34. 34. Carneiro AB, Iaciura BM, Nohara LL, Lopes CD, Veas EM, et al. (2013) Lysophosphatidylcholine triggers TLR2- and TLR4-mediated signaling pathways but counteracts LPS-induced NO synthesis in peritoneal macrophages by inhibiting NF-kappaB translocation and MAPK/ERK phosphorylation. PLoS One 8: e76233.
  35. 35. Schmittgen TD, Livak KJ (2008) Analyzing real-time PCR data by the comparative C(T) method. Nat Protoc 3: 1101–1108.
  36. 36. van de Veerdonk FL, Kullberg BJ, van der Meer JW, Gow NA, Netea MG (2008) Host-microbe interactions: innate pattern recognition of fungal pathogens. Curr Opin Microbiol 11: 305–312.
  37. 37. Dessing MC, Schouten M, Draing C, Levi M, von Aulock S, et al. (2008) Role played by Toll-like receptors 2 and 4 in lipoteichoic acid-induced lung inflammation and coagulation. J Infect Dis 197: 245–252.
  38. 38. Beckett EL, Phipps S, Starkey MR, Horvat JC, Beagley KW, et al. (2012) TLR2, but not TLR4, is required for effective host defence against Chlamydia respiratory tract infection in early life. PLoS One 7: e39460.
  39. 39. Triantafilou M, Gamper FG, Haston RM, Mouratis MA, Morath S, et al. (2006) Membrane sorting of toll-like receptor (TLR)-2/6 and TLR2/1 heterodimers at the cell surface determines heterotypic associations with CD36 and intracellular targeting. J Biol Chem 281: 31002–31011.
  40. 40. Ozinsky A, Underhill DM, Fontenot JD, Hajjar AM, Smith KD, et al. (2000) The repertoire for pattern recognition of pathogens by the innate immune system is defined by cooperation between toll-like receptors. Proc Natl Acad Sci U S A 97: 13766–13771.
  41. 41. Weber AN, Morse MA, Gay NJ (2004) Four N-linked glycosylation sites in human toll-like receptor 2 cooperate to direct efficient biosynthesis and secretion. J Biol Chem 279: 34589–34594.
  42. 42. Kataoka H, Yasuda M, Iyori M, Kiura K, Narita M, et al. (2006) Roles of N-linked glycans in the recognition of microbial lipopeptides and lipoproteins by TLR2. Cell Microbiol 8: 1199–1209.
  43. 43. Sodhi A, Kesherwani V (2007) Production of TNF-alpha, IL-1beta, IL-12 and IFN-gamma in murine peritoneal macrophages on treatment with wheat germ agglutinin in vitro: involvement of tyrosine kinase pathways. Glycoconj J 24: 573–582.
  44. 44. Sodhi A, Tarang S, Kesherwani V (2007) Concanavalin A induced expression of Toll-like receptors in murine peritoneal macrophages in vitro. Int Immunopharmacol 7: 454–463.
  45. 45. Flo TH, Halaas O, Torp S, Ryan L, Lien E, et al. (2001) Differential expression of Toll-like receptor 2 in human cells. J Leukoc Biol 69: 474–481.
  46. 46. Landmann R, Knopf HP, Link S, Sansano S, Schumann R, et al. (1996) Human monocyte CD14 is upregulated by lipopolysaccharide. Infect Immun 64: 1762–1769.
  47. 47. Hadley JS, Wang JE, Foster SJ, Thiemermann C, Hinds CJ (2005) Peptidoglycan of Staphylococcus aureus upregulates monocyte expression of CD14, Toll-like receptor 2 (TLR2), and TLR4 in human blood: possible implications for priming of lipopolysaccharide signaling. Infect Immun 73: 7613–7619.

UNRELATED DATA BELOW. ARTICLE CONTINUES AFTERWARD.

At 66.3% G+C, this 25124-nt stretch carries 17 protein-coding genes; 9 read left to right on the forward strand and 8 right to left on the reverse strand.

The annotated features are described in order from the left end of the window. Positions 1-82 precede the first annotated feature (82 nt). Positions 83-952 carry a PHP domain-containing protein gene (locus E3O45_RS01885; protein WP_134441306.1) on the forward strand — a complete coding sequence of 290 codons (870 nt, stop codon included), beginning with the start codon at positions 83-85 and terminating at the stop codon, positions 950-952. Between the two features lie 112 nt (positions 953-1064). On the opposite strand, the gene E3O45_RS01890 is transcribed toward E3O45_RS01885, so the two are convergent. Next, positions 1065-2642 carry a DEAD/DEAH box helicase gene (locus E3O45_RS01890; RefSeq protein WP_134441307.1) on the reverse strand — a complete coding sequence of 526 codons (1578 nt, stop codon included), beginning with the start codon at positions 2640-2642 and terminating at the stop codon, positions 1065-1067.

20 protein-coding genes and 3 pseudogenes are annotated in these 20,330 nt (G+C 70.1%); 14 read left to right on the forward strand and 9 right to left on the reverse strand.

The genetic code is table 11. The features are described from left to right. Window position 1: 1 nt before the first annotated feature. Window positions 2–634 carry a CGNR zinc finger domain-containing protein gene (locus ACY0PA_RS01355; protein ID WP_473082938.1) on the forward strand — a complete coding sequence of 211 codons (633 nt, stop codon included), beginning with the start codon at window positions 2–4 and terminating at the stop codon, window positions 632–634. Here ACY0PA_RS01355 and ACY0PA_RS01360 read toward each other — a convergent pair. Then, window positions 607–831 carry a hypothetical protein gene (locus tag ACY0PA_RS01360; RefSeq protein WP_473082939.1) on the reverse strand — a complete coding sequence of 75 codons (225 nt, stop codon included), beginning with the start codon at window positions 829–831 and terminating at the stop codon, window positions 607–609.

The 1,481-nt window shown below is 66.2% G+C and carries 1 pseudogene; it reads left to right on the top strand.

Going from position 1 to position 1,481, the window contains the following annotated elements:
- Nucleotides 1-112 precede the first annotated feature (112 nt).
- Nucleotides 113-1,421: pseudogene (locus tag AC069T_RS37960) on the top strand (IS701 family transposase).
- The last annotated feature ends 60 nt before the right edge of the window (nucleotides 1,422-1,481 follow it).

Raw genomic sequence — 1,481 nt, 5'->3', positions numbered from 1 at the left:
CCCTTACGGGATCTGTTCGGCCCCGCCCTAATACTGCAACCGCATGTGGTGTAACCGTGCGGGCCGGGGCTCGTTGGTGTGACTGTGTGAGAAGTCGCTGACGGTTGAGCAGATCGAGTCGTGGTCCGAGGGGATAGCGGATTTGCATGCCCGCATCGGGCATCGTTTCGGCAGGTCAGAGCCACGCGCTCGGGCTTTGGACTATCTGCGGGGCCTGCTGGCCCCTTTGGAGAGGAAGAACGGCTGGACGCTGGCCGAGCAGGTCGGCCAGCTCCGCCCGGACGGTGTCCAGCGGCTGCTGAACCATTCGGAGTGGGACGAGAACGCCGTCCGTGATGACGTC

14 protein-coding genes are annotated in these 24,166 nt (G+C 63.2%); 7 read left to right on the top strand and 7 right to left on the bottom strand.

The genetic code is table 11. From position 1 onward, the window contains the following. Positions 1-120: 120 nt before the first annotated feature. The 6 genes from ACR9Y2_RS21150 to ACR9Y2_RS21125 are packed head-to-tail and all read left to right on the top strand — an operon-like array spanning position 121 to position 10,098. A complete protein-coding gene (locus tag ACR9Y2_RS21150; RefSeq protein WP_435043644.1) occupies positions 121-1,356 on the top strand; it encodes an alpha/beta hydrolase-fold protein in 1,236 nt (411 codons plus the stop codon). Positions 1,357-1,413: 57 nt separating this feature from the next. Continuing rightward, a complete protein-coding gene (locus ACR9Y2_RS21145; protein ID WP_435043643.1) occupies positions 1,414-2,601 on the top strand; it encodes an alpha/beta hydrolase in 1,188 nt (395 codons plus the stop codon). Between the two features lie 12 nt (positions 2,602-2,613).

48. 48. Traore K, Zirkin B, Thimmulappa RK, Biswal S, Trush MA (2012) Upregulation of TLR1, TLR2, TLR4, and IRAK-2 Expression During ML-1 Cell Differentiation to Macrophages: Role in the Potentiation of Cellular Responses to LPS and LTA. ISRN Oncol 2012: 641246.
  49. 49. Shin HS, Lee JH, Paek SH, Jung YW, Ha UH (2013) Pseudomonas aeruginosa-dependent upregulation of TLR2 influences host responses to a secondary Staphylococcus aureus infection. Pathog Dis 69: 149–156.
  50. 50. Rogers J, Hakki A, Perkins I, Newton C, Widen R, et al. (2007) Legionella pneumophila infection up-regulates dendritic cell Toll-like receptor 2 (TLR2)/TLR4 expression and key maturation markers. Infect Immun 75: 3205–3208.
  51. 51. Wagner C, Deppisch R, Denefleh B, Hug F, Andrassy K, et al. (2003) Expression patterns of the lipopolysaccharide receptor CD14, and the FCgamma receptors CD16 and CD64 on polymorphonuclear neutrophils: data from patients with severe bacterial infections and lipopolysaccharide-exposed cells. Shock 19: 5–12.
  52. 52. Hernandez JC, Arteaga J, Paul S, Kumar A, Latz E, et al. (2011) Up-regulation of TLR2 and TLR4 in dendritic cells in response to HIV type 1 and coinfection with opportunistic pathogens. AIDS Res Hum Retroviruses 27: 1099–1109.
  53. 53. Shams H, Wizel B, Lakey DL, Samten B, Vankayalapati R, et al. (2003) The CD14 receptor does not mediate entry of Mycobacterium tuberculosis into human mononuclear phagocytes. FEMS Immunol Med Microbiol 36: 63–69.
  54. 54. Sladek Z, Rysanek D (2009) Expression of macrophage CD44 receptor in the course of experimental inflammatory response of bovine mammary gland induced by lipopolysaccharide and muramyl dipeptide. Res Vet Sci 86: 235–240.
  55. 55. Kim SY, Hwang JS, Han IO (2013) Tunicamycin inhibits Toll-like receptor-activated inflammation in RAW264.7 cells by suppression of NF-kappaB and c-Jun activity via a mechanism that is independent of ER-stress and N-glycosylation. Eur J Pharmacol 721: 294–300.